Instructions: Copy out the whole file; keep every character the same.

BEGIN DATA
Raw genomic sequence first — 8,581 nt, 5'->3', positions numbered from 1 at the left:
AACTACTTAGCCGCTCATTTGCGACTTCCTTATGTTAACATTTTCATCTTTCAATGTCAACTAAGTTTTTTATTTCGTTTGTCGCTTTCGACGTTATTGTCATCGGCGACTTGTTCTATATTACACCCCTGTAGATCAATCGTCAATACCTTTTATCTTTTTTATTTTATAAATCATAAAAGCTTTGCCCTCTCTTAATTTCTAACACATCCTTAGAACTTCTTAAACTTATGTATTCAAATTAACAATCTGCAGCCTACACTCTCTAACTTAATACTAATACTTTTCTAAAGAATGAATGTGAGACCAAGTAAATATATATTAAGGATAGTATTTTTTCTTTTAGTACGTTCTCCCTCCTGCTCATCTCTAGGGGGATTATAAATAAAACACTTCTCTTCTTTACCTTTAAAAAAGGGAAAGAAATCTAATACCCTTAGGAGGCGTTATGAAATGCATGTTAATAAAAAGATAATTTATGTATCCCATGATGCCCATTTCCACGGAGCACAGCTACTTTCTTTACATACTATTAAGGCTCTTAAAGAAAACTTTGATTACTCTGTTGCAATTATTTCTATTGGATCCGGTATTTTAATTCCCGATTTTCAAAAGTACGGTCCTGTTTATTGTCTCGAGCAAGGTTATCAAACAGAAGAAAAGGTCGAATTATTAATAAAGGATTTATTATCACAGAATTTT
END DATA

Raw genomic sequence first — 8,581 nt, 5'->3', positions numbered from 1 at the left:
AACTACTTAGCCGCTCATTTGCGACTTCCTTATGTTAACATTTTCATCTTTCAATGTCAACTAAGTTTTTTATTTCGTTTGTCGCTTTCGACGTTATTGTCATCGGCGACTTGTTCTATATTACACCCCTGTAGATCAATCGTCAATACCTTTTATCTTTTTTATTTTATAAATCATAAAAGCTTTGCCCTCTCTTAATTTCTAACACATCCTTAGAACTTCTTAAACTTATGTATTCAAATTAACAATCTGCAGCCTACACTCTCTAACTTAATACTAATACTTTTCTAAAGAATGAATGTGAGACCAAGTAAATATATATTAAGGATAGTATTTTTTCTTTTAGTACGTTCTCCCTCCTGCTCATCTCTAGGGGGATTATAAATAAAACACTTCTCTTCTTTACCTTTAAAAAAGGGAAAGAAATCTAATACCCTTAGGAGGCGTTATGAAATGCATGTTAATAAAAAGATAATTTATGTATCCCATGATGCCCATTTCCACGGAGCACAGCTACTTTCTTTACATACTATTAAGGCTCTTAAAGAAAACTTTGATTACTCTGTTGCAATTATTTCTATTGGATCCGGTATTTTAATTCCCGATTTTCAAAAGTACGGTCCTGTTTATTGTCTCGAGCAAGGTTATCAAACAGAAGAAAAGGTCGAATTATTAATAAAGGATTTATTATCACAGAATTTT